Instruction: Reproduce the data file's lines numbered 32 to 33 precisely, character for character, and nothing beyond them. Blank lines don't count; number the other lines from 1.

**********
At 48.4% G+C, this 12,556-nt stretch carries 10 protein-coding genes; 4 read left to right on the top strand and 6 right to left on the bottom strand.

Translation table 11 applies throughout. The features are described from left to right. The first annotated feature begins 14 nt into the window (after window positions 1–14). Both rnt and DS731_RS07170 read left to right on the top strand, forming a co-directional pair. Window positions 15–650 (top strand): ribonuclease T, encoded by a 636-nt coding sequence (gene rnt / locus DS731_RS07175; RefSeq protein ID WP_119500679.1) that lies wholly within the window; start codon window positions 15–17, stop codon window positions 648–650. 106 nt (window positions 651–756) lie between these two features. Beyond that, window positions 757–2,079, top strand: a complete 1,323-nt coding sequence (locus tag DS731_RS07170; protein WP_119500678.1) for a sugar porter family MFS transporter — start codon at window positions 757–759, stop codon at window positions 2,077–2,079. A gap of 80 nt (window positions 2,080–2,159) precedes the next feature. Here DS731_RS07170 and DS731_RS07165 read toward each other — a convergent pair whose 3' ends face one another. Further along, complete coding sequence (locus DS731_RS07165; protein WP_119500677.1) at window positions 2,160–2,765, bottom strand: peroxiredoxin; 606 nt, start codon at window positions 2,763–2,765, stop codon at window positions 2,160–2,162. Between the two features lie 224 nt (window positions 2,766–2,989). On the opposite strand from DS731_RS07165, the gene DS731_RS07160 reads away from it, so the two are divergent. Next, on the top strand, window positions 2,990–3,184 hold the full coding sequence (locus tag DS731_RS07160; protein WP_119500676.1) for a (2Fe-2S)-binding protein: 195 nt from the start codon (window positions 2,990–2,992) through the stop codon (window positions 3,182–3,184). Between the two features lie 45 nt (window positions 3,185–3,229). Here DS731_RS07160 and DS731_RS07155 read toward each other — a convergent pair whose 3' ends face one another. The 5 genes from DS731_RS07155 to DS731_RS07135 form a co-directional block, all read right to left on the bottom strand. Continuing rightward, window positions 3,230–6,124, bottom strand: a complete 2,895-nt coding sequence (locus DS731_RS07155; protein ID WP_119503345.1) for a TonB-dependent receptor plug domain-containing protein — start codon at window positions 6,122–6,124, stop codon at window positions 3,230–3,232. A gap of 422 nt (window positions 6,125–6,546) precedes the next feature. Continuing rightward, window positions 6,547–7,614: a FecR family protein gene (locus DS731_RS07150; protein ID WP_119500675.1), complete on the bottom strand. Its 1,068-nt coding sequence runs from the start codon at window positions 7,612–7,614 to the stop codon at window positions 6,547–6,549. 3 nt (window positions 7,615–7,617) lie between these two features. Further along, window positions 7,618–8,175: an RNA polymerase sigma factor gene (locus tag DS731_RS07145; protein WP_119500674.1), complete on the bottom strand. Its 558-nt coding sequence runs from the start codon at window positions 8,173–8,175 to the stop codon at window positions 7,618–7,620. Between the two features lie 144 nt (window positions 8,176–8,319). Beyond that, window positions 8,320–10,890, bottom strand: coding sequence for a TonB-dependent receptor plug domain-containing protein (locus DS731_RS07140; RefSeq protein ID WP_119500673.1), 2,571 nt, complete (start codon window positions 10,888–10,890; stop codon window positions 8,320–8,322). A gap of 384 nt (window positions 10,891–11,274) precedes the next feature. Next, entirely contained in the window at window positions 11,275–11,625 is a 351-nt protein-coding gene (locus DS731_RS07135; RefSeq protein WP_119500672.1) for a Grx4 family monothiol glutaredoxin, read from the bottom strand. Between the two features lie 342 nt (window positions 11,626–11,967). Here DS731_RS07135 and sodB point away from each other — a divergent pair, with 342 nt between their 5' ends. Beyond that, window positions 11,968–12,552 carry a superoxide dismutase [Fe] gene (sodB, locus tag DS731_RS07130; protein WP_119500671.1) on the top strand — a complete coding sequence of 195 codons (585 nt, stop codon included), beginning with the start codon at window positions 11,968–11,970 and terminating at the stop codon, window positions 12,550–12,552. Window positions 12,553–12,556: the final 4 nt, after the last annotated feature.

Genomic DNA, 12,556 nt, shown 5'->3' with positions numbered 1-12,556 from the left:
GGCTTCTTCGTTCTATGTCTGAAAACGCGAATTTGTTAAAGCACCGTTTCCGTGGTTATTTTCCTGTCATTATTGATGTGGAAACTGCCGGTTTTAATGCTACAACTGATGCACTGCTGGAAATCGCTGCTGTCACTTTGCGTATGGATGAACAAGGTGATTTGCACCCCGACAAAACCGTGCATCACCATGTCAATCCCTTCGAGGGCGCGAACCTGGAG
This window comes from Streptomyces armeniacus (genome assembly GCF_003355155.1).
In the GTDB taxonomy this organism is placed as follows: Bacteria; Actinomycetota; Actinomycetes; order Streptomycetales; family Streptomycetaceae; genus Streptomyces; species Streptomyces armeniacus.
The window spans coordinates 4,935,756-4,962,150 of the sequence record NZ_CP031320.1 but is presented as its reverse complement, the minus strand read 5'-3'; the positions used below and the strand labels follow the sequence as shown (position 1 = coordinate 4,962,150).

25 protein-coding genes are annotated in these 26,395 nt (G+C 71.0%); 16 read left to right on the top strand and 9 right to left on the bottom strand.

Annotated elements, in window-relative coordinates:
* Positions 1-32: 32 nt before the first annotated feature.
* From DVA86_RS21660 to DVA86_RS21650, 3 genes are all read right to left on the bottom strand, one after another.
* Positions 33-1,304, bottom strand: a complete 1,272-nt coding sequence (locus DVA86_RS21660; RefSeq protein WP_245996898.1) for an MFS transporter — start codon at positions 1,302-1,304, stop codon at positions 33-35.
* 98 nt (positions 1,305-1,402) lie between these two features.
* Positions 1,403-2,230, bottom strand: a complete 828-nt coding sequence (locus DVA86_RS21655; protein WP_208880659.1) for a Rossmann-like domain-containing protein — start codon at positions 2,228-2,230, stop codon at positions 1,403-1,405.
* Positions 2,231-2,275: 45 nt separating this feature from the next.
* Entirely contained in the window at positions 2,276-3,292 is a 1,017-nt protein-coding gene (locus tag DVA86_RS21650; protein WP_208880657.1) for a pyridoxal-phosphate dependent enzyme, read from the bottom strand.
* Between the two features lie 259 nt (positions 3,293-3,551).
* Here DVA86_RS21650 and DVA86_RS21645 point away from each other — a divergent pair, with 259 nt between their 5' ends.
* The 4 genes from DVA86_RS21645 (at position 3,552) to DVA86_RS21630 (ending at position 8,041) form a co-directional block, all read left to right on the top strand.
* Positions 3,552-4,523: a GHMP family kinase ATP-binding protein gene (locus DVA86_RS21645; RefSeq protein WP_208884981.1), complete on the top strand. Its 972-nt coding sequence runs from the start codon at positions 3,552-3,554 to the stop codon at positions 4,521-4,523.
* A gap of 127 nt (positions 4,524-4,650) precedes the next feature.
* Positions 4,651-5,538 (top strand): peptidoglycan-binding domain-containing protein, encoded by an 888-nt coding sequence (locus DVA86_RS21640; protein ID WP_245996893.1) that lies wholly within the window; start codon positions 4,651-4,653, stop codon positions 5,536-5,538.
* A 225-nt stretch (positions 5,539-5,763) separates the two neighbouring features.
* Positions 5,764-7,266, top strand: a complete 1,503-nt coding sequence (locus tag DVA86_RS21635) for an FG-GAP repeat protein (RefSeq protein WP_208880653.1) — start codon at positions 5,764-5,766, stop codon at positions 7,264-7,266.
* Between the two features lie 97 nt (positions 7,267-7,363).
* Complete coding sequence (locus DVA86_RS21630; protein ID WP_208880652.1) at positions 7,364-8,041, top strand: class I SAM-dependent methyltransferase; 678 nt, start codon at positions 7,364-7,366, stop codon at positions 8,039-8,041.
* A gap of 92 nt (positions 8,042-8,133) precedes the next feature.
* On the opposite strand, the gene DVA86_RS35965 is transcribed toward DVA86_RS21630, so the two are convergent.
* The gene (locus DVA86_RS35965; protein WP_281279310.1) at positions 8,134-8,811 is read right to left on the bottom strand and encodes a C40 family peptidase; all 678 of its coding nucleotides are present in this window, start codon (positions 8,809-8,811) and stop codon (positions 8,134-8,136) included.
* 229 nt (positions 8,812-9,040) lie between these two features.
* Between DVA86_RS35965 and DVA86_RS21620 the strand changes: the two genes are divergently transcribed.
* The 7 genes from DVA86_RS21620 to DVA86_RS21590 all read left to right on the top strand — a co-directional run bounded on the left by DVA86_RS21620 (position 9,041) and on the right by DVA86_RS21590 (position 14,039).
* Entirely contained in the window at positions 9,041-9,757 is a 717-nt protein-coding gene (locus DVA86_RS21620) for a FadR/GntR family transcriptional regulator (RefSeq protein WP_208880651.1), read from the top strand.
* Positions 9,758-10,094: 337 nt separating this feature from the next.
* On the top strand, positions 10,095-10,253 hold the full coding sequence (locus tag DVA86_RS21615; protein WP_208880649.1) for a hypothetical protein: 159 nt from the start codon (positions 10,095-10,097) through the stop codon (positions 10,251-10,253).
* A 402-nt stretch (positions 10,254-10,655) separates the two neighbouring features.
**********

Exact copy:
* The 7 genes from DVA86_RS21620 to DVA86_RS21590 all read left to right on the top strand — a co-directional run bounded on the left by DVA86_RS21620 (position 9,041) and on the right by DVA86_RS21590 (position 14,039).
* Entirely contained in the window at positions 9,041-9,757 is a 717-nt protein-coding gene (locus DVA86_RS21620) for a FadR/GntR family transcriptional regulator (RefSeq protein WP_208880651.1), read from the top strand.